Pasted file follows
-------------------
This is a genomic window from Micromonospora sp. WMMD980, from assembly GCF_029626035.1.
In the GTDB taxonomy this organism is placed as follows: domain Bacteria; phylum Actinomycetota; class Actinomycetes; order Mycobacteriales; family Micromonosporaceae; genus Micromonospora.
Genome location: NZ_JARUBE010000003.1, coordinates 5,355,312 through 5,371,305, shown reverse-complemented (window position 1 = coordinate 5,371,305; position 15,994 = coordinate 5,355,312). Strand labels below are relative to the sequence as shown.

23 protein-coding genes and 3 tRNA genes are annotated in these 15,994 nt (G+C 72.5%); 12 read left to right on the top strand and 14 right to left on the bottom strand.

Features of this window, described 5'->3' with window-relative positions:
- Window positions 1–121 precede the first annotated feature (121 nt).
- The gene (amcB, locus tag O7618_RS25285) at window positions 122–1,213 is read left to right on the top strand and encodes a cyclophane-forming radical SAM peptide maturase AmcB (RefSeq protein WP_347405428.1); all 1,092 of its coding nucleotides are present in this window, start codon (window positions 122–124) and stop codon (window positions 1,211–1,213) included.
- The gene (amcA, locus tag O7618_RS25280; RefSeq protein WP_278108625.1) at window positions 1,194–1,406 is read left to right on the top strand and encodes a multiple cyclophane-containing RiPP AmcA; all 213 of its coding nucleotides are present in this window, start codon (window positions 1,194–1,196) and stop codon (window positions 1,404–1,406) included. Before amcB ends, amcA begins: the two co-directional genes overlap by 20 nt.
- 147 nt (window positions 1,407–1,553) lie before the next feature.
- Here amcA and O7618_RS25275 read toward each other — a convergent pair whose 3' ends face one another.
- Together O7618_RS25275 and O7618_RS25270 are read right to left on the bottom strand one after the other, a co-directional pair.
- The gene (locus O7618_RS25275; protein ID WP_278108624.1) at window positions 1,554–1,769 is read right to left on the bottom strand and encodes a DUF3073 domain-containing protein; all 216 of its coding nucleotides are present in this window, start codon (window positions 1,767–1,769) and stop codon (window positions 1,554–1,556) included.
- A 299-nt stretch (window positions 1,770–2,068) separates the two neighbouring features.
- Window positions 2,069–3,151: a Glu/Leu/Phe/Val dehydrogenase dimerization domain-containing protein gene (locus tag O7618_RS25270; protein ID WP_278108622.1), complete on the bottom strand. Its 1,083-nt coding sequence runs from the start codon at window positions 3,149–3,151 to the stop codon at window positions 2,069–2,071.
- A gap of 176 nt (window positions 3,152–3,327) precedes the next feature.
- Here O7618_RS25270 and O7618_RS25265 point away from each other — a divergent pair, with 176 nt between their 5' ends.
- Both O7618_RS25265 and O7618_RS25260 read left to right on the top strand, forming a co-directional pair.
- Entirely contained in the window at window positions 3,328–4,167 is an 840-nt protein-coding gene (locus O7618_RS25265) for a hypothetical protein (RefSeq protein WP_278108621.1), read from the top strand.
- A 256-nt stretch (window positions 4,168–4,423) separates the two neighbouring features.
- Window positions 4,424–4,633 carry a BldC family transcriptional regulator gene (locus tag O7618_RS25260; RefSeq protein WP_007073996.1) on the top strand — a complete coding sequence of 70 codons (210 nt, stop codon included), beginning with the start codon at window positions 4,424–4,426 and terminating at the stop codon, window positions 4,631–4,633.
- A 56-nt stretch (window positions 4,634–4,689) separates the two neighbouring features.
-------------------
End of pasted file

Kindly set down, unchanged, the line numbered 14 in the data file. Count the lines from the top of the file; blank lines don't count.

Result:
- Window positions 2,069–3,151: a Glu/Leu/Phe/Val dehydrogenase dimerization domain-containing protein gene (locus tag O7618_RS25270; protein ID WP_278108622.1), complete on the bottom strand. Its 1,083-nt coding sequence runs from the start codon at window positions 3,149–3,151 to the stop codon at window positions 2,069–2,071.